Accordingly, it is an object of the present invention to provide a radiation shield for a thermoelectric generator which reduces radiative heat losses from the device without substantially reducing its output power density. This, and other objects and advantages of the present invention, will become apparent from the following detailed description, the accompanying drawings, and the appended claims.
FIG. 1 is a schematic diagram of a typical thermoelectric generator having the microscreen radiation shield of the present invention;
FIG. 2 is an enlarged cross-sectional view taken along line 2--2 in FIG. 1 illustrating the reflection of radiation and the passage of sodium vapor by the microscreen radiation shield of the present invention;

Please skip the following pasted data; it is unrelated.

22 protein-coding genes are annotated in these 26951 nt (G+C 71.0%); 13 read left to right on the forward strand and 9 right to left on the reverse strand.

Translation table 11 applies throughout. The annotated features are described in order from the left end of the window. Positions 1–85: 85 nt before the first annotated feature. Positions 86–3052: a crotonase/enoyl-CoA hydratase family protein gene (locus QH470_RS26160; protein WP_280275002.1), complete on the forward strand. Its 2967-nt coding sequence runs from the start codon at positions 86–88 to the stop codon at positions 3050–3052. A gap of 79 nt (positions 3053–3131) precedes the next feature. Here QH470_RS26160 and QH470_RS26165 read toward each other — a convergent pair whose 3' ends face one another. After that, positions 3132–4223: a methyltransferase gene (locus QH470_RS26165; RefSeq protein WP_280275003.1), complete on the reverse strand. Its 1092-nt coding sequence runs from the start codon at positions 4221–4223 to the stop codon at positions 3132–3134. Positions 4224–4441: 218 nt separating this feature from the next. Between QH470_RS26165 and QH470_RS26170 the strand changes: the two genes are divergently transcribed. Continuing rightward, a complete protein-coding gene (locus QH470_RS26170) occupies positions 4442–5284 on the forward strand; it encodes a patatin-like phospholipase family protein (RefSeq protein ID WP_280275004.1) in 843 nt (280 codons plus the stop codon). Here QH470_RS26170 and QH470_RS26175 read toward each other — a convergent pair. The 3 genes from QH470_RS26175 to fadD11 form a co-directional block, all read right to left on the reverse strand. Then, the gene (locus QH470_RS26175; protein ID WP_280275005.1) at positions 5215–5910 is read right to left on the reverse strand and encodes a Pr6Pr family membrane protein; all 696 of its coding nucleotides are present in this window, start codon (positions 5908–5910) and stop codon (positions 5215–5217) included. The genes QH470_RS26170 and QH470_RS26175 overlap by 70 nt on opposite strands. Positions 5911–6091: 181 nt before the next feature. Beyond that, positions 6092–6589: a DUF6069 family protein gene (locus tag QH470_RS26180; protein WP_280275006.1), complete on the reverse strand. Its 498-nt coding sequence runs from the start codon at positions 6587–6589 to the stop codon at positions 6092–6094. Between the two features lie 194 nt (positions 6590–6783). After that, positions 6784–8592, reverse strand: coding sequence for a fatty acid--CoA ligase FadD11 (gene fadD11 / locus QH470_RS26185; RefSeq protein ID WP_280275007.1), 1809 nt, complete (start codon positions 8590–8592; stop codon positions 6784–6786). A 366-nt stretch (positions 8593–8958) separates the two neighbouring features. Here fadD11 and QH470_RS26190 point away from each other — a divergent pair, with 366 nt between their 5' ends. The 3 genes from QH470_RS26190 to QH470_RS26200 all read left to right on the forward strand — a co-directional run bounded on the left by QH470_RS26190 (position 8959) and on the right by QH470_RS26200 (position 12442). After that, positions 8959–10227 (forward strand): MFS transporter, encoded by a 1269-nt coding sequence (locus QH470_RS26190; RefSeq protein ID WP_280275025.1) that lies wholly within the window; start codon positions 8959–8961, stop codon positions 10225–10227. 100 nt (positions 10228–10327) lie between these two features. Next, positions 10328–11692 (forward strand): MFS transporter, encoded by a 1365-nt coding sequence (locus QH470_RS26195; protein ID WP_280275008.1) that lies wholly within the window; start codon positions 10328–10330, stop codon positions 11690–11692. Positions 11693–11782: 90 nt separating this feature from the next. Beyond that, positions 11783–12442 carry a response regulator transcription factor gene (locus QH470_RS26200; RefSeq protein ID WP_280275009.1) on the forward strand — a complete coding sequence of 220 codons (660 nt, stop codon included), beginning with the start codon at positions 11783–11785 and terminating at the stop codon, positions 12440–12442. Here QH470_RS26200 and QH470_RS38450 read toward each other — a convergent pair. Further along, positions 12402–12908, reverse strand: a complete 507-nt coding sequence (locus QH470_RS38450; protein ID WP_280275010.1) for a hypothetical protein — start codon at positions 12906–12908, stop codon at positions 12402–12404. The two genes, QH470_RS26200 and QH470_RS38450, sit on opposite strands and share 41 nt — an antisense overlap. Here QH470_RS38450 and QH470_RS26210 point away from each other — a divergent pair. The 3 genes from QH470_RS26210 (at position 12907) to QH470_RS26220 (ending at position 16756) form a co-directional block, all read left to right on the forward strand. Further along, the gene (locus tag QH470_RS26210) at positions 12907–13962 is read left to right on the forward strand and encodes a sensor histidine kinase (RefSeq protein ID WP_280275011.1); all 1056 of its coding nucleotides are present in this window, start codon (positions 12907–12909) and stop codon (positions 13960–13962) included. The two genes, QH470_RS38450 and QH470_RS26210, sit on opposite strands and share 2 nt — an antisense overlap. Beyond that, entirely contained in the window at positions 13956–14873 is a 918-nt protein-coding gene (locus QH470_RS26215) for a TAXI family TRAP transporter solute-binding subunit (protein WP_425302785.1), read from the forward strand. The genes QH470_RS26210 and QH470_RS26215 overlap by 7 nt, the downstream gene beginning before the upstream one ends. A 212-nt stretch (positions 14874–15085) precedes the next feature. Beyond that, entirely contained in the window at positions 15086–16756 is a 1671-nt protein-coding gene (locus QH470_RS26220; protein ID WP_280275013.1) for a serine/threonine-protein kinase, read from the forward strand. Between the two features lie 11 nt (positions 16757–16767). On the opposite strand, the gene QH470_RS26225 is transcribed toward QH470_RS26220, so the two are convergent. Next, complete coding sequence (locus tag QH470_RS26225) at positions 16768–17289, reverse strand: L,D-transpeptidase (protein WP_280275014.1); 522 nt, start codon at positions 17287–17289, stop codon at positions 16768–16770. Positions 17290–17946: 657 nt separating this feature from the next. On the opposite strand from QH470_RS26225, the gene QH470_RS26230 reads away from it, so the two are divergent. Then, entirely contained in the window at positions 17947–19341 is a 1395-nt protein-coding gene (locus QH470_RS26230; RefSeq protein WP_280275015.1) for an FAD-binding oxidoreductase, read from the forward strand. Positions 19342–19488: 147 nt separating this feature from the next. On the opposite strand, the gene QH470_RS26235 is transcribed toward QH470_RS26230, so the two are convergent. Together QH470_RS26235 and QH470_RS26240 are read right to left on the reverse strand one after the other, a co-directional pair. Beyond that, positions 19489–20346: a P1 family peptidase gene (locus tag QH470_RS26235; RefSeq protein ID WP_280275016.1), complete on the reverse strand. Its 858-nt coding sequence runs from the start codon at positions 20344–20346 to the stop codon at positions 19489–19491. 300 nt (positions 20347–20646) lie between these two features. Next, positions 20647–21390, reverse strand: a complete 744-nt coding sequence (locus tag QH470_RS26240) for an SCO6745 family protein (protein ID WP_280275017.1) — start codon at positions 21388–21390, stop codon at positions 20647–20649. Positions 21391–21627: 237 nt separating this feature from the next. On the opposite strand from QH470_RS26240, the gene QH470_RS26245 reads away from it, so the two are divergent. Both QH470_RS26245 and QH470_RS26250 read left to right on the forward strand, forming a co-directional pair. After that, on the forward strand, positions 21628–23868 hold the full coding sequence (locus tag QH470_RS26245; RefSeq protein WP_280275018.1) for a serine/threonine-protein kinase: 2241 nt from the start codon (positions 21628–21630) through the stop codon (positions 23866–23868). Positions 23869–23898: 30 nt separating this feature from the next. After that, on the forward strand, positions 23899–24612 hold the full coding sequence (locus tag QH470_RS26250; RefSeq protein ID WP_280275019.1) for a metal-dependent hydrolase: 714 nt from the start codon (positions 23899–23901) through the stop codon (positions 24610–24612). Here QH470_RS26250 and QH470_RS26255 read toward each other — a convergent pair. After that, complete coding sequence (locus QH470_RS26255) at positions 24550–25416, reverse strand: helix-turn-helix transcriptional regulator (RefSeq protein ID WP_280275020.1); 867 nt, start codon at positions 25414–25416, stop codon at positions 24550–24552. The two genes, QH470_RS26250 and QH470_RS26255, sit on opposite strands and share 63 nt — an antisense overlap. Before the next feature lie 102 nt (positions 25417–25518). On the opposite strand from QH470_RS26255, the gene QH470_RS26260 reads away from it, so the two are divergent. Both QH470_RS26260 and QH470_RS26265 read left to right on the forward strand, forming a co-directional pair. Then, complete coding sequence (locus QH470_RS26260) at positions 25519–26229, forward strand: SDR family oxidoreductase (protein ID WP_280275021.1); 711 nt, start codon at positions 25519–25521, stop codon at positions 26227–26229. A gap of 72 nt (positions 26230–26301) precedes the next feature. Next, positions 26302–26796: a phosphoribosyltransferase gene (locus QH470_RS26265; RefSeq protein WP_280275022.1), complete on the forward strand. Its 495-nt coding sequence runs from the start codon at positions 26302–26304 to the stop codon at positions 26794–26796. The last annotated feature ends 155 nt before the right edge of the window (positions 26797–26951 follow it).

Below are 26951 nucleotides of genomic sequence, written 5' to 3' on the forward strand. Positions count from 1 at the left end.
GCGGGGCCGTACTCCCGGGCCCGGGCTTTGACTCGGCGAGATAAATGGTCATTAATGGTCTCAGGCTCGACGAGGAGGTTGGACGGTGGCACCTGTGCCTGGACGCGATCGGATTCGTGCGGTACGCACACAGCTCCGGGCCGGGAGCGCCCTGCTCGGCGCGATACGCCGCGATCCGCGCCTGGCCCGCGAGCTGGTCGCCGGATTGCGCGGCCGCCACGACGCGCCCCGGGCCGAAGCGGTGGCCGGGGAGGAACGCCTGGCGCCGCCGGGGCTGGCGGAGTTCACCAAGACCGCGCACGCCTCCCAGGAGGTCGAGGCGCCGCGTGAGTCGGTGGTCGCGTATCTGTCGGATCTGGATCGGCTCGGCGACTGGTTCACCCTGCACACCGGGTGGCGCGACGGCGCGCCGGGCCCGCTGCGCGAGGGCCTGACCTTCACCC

FIG. 3 is an enlarged cross-sectional view similar to FIG. 2 illustrating a preferred embodiment of a plurality of concentric offset microscreen radiation shields;
FIG. 4 is an enlarged perspective view, partially broken away, of the wire mesh screen embodiment of the radiation shield of the present invention; and
FIG. 5 is an enlarged perspective view, partially broken away, of the metal foil embodiment of the radiation shield of the present invention.
Referring now to FIG. 1, an exemplary thermoelectric generator structure is shown schematically and in vertical cross section with the microscreen radiation shield of the present invention. As will be apparent to those skilled in the art, the microscreen radiation shield of the present invention may be adapted for thermoelectric generators having differing constructions. As shown in FIG. 1, the generator 10 is housed in a chemically resistant tube 12 of a material such as stainless steel, ceramic, or the like. A vacuum tight seal of tube 12 is provided by any suitable means such as a cover plate secured by threads or bolts and sealed by gaskets (not shown).